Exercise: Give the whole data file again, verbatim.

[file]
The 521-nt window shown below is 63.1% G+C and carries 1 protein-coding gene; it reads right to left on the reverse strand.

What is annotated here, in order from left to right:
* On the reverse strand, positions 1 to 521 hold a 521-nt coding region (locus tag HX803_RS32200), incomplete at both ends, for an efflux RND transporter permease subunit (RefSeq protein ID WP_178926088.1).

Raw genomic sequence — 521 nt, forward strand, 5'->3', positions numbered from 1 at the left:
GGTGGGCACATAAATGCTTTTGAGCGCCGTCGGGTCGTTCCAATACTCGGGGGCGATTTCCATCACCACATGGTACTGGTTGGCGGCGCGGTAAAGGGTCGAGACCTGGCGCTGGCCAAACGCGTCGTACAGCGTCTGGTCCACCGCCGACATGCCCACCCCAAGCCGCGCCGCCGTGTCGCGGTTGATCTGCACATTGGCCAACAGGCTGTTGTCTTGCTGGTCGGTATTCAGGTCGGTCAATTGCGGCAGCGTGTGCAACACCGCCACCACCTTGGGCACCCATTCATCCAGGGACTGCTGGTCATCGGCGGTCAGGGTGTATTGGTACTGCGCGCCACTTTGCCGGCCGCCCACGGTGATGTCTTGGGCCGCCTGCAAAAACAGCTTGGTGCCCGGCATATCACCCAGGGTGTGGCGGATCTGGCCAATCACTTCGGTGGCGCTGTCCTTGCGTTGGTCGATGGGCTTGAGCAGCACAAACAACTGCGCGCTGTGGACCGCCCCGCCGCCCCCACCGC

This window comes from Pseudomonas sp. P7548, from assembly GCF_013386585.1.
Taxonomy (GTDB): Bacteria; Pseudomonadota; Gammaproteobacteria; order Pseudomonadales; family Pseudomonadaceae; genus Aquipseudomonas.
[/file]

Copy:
The 521-nt window shown below is 63.1% G+C and carries 1 protein-coding gene; it reads right to left on the reverse strand.

What is annotated here, in order from left to right:
* On the reverse strand, positions 1 to 521 hold a 521-nt coding region (locus tag HX803_RS32200), incomplete at both ends, for an efflux RND transporter permease subunit (RefSeq protein ID WP_178926088.1).

Raw genomic sequence — 521 nt, forward strand, 5'->3', positions numbered from 1 at the left:
GGTGGGCACATAAATGCTTTTGAGCGCCGTCGGGTCGTTCCAATACTCGGGGGCGATTTCCATCACCACATGGTACTGGTTGGCGGCGCGGTAAAGGGTCGAGACCTGGCGCTGGCCAAACGCGTCGTACAGCGTCTGGTCCACCGCCGACATGCCCACCCCAAGCCGCGCCGCCGTGTCGCGGTTGATCTGCACATTGGCCAACAGGCTGTTGTCTTGCTGGTCGGTATTCAGGTCGGTCAATTGCGGCAGCGTGTGCAACACCGCCACCACCTTGGGCACCCATTCATCCAGGGACTGCTGGTCATCGGCGGTCAGGGTGTATTGGTACTGCGCGCCACTTTGCCGGCCGCCCACGGTGATGTCTTGGGCCGCCTGCAAAAACAGCTTGGTGCCCGGCATATCACCCAGGGTGTGGCGGATCTGGCCAATCACTTCGGTGGCGCTGTCCTTGCGTTGGTCGATGGGCTTGAGCAGCACAAACAACTGCGCGCTGTGGACCGCCCCGCCGCCCCCACCGC

This window comes from Pseudomonas sp. P7548, from assembly GCF_013386585.1.
Taxonomy (GTDB): Bacteria; Pseudomonadota; Gammaproteobacteria; order Pseudomonadales; family Pseudomonadaceae; genus Aquipseudomonas.